Use this URL to cite or link to this record in EThOS: http://ethos.bl.uk/OrderDetails.do?uin=uk.bl.ethos.715647
Title: Mechanical characterization of therapeutic cells and physical property-based sorting in microfluidic systems
Author: Du, Mingming
Awarding Body: University of Birmingham
Current Institution: University of Birmingham
Date of Award: 2017
Availability of Full Text:
Access through EThOS:
Access through Institution:
Abstract:
Bone marrow-derived mesenchymal and hematopoietic stem cells (MSCs and HSCs) have rapidly become the leading cells for consideration to aid tissue regeneration following injury. However, potential HSCs and MSCs migration to the injured tissue after infusion is impeded by cell trap within the upstream vessels, where physical and mechanical properties of cells play an important role. Microfluidic system has a potential to sort cells/particles based on their mechanical properties. It is hypothesized that such sorting system could be utilized to separate smaller and more deformable SCs from a cell population, infusion of which might be able to enhance the recruitment of the cells. The mechanical properties of murine HSCs were determined using micromanipulation and atomic force microscopy (AFM). Microfluidic devices were fabricated to separate sub-set of HSCs, followed by the infusion of the isolated cells into ischemia-reperfusion injured animals. HSCs as a whole became weaker and more deformable after pre-treatment with SDF-la and H 2 02, but HSC surface stiffened after the same pre-treating, accompanied by the expansion and polymerization ofF-actin interacting with the plasma membrane. A spiral microfluidic system with channel width 300m and height 40m was found to effectively isolate smaller and more deformable HSCs from a cell population, resulting in a significant increase of free flowing cells in vivo. This study comprehensively characterized cell mechanics at different levels using micromanipulation and AFM, determining mechanical markers of therapeutic cells. Most importantly, a simple cell sorting system was successfully developed to isolate target cells without introducing any chemical modification, and the possible underlying mechanism was discussed, which can be valuable to cellular therapy.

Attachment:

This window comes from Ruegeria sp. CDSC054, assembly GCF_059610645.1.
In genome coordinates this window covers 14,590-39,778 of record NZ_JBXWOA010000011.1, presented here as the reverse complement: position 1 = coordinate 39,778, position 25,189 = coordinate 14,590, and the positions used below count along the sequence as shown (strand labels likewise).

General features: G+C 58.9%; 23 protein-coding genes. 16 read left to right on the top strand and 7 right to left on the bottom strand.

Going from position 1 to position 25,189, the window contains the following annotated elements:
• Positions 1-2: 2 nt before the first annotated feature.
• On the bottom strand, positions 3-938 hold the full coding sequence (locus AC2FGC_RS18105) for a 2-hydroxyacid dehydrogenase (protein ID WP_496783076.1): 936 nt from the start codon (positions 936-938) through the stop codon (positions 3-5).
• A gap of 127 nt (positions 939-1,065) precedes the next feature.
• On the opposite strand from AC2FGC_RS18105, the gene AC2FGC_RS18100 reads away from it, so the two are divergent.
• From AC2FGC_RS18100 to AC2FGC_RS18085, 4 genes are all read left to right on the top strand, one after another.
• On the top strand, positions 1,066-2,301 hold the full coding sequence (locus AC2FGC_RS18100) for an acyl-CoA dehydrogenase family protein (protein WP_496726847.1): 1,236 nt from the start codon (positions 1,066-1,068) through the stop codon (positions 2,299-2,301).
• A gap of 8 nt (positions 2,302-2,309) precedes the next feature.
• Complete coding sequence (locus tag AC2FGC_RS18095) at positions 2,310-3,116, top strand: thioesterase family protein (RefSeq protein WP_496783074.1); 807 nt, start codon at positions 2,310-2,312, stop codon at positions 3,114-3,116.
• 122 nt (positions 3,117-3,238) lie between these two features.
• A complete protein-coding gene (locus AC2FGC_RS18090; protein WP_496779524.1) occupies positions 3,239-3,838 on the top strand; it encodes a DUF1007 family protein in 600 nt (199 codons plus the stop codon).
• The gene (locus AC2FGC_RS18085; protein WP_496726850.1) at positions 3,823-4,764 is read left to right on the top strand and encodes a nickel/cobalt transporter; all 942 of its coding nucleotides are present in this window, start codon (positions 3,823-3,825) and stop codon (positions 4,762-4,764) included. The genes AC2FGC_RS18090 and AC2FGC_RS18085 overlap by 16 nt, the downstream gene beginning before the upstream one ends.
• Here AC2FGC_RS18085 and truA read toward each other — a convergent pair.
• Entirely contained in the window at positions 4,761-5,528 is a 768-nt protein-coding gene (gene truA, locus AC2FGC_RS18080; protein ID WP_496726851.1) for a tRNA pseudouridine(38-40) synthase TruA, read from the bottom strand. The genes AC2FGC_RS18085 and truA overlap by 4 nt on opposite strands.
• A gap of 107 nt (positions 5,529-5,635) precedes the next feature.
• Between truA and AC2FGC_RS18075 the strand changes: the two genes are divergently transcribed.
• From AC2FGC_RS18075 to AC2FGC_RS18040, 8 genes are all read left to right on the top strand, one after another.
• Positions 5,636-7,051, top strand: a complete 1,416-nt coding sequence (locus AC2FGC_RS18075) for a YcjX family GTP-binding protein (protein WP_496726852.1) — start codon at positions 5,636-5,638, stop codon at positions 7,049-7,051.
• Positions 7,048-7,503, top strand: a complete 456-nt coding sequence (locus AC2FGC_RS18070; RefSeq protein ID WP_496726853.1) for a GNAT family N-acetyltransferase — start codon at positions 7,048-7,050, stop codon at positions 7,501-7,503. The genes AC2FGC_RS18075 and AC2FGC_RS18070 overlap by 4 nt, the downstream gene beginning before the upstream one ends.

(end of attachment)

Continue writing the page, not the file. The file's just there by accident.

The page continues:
Supervisor: Not available Sponsor: Not available
Qualification Name: Thesis (Ph.D.) Qualification Level: Doctoral
EThOS ID: uk.bl.ethos.715647  DOI: Not available
Keywords: QC Physics ; QH301 Biology
Share: